Tag Archive: extra credit

If you have ever hear of OK Go, yo’ve most likely seen this music video. Music videos give a prime example of remediation in action. Think of all the technology that it takes to put this video in a format where you can view it online. Music and words are two of the oldest media forms in existence and they still make up the primary basis of the video but advance in technology add depth to the message being given by such an artifact. The music and words were absorbed into a song, Here It Goes Again. In turn, the song became a performance. The ability for this performance to be viewed by the public was greatly expanded by technology allowing the performance to be recorded, digitized, reformatted and uploaded into a specific web page format. Each of the versions of the song (from the basic song and lyric to the online music video) present some sort of media artifact. The beauty of remediation is that each media artifact and technology can be absorbed into a newer technology to expand the scope of the older media form. OK Go was successful in using current remediated technologies to create an extremely popular media artifact.


In the writing “Personal Connections in the Digital Age”, Baym conveys how the media influence the way of people communicating and connecting among people and how these media change interaction, in particularly relationships.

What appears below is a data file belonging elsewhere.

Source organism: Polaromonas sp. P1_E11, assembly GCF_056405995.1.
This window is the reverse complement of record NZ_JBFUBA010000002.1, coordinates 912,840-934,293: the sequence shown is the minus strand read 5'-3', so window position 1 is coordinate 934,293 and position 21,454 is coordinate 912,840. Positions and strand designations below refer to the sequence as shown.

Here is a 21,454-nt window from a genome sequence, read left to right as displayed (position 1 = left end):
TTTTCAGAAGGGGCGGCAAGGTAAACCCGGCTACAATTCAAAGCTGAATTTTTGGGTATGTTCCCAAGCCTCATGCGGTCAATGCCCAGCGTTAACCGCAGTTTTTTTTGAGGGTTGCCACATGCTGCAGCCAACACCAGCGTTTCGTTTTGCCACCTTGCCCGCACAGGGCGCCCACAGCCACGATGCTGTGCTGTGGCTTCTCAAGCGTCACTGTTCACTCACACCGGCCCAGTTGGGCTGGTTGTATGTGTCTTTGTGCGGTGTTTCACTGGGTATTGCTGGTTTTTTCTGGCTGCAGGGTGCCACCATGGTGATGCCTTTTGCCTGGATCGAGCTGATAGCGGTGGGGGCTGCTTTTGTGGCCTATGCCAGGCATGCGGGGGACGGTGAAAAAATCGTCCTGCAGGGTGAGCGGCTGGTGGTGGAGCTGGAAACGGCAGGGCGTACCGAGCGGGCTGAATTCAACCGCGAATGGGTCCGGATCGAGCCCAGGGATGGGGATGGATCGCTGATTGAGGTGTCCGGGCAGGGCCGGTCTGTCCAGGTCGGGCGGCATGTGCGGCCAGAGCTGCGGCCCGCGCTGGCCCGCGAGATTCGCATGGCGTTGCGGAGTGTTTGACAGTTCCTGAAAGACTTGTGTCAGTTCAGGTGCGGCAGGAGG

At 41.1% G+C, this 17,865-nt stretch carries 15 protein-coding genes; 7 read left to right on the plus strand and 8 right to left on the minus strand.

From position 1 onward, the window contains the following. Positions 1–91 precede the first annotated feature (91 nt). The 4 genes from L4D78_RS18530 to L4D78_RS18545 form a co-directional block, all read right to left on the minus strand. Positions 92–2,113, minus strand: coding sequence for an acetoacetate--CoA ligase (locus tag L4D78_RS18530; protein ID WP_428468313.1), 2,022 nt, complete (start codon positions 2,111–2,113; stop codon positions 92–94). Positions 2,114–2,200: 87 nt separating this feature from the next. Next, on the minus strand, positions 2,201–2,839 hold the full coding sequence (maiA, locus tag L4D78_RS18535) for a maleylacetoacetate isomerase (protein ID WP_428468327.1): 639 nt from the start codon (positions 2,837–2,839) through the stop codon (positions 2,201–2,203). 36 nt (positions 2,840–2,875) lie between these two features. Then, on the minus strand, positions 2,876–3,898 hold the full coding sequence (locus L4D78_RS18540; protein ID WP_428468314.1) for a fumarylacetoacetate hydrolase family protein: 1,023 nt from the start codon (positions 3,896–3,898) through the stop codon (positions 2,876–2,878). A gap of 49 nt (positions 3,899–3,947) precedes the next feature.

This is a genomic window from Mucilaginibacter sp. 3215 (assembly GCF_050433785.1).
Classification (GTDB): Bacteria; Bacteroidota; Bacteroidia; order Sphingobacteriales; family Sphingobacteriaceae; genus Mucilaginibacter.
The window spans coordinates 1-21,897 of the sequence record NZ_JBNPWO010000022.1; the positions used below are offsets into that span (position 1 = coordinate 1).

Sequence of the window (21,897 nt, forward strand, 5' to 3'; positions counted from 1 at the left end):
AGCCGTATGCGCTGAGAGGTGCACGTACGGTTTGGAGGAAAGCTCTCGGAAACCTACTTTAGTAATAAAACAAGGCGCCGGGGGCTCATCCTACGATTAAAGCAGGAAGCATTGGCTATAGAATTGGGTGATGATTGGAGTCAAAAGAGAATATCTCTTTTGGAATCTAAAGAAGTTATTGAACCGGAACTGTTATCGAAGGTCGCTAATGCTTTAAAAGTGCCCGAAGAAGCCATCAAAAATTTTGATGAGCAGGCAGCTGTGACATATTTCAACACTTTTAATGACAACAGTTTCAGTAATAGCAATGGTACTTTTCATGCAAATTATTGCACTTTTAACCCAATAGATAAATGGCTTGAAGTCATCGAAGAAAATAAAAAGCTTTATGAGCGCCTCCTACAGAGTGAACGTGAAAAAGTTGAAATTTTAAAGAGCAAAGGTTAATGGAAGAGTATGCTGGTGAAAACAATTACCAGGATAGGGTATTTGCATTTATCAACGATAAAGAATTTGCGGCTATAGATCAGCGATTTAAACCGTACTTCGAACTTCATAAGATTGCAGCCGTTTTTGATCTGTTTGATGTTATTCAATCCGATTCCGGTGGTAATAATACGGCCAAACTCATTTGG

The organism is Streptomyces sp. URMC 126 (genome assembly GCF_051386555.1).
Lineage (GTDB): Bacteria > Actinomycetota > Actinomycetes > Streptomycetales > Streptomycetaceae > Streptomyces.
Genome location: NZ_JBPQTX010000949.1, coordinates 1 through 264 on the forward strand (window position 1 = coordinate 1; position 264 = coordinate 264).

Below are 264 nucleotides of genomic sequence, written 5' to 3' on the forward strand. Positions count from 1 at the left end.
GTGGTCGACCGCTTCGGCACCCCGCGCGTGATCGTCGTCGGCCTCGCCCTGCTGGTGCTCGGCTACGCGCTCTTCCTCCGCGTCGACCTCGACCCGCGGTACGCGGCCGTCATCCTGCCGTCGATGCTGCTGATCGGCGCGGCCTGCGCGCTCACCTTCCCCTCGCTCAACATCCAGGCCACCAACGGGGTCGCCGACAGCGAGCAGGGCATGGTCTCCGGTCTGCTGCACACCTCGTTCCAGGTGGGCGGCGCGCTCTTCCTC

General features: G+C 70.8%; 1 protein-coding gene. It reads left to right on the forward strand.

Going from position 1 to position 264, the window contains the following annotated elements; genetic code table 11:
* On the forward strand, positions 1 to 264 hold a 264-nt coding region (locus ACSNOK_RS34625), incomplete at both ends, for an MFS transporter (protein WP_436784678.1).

Baym points out seven key concepts, which include interactivity, temporal structure, social cues, storage, replicability, reach and mobility to help us to understand the “similarities and differences between face to face communication and mediated interactions” (Baym 11).

People communicate by using different types of media. However, face-to-face method leads in “potential for intimacy and connection” among other types of media (Baym 12).


People can express their freedom of speech via Facebook or Twitter. They can upload any information and share with many friends and acquaintances. Sometimes, these social media works as good flatforms in gathering great social and political power from many people.  “The Dragonfly Effect: Quick, Effective, and Powerful Ways to Use Social Media to Drive Social Change.” (Gladwell p.3)

Recent activities and every minute tweet can be reflected as what others think  “With Facebook and Twitter and the like, the traditional relationship between political authority and popular will has been upended, making it easier for the powerless to collaborate, coordinate, and give voice to their concerns.” (Gladwell p.1)